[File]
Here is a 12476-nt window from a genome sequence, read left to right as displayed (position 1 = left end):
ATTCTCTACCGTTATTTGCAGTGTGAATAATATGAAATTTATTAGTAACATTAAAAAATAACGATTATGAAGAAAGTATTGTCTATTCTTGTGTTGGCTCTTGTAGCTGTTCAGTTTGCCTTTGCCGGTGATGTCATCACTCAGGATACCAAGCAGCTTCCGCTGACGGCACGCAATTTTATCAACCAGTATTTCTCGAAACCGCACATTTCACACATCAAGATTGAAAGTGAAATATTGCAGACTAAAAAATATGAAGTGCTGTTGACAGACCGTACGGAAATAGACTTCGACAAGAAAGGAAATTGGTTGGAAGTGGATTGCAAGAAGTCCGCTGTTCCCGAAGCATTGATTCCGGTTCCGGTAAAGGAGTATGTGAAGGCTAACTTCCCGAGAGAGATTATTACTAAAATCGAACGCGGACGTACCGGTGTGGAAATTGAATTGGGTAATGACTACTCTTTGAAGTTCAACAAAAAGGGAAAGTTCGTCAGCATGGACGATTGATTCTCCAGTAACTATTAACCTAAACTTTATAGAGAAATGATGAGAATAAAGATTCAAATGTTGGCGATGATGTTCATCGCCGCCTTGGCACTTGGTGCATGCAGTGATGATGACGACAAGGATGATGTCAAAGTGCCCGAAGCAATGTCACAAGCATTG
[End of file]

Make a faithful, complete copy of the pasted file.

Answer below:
Here is a 12476-nt window from a genome sequence, read left to right as displayed (position 1 = left end):
ATTCTCTACCGTTATTTGCAGTGTGAATAATATGAAATTTATTAGTAACATTAAAAAATAACGATTATGAAGAAAGTATTGTCTATTCTTGTGTTGGCTCTTGTAGCTGTTCAGTTTGCCTTTGCCGGTGATGTCATCACTCAGGATACCAAGCAGCTTCCGCTGACGGCACGCAATTTTATCAACCAGTATTTCTCGAAACCGCACATTTCACACATCAAGATTGAAAGTGAAATATTGCAGACTAAAAAATATGAAGTGCTGTTGACAGACCGTACGGAAATAGACTTCGACAAGAAAGGAAATTGGTTGGAAGTGGATTGCAAGAAGTCCGCTGTTCCCGAAGCATTGATTCCGGTTCCGGTAAAGGAGTATGTGAAGGCTAACTTCCCGAGAGAGATTATTACTAAAATCGAACGCGGACGTACCGGTGTGGAAATTGAATTGGGTAATGACTACTCTTTGAAGTTCAACAAAAAGGGAAAGTTCGTCAGCATGGACGATTGATTCTCCAGTAACTATTAACCTAAACTTTATAGAGAAATGATGAGAATAAAGATTCAAATGTTGGCGATGATGTTCATCGCCGCCTTGGCACTTGGTGCATGCAGTGATGATGACGACAAGGATGATGTCAAAGTGCCCGAAGCAATGTCACAAGCATTG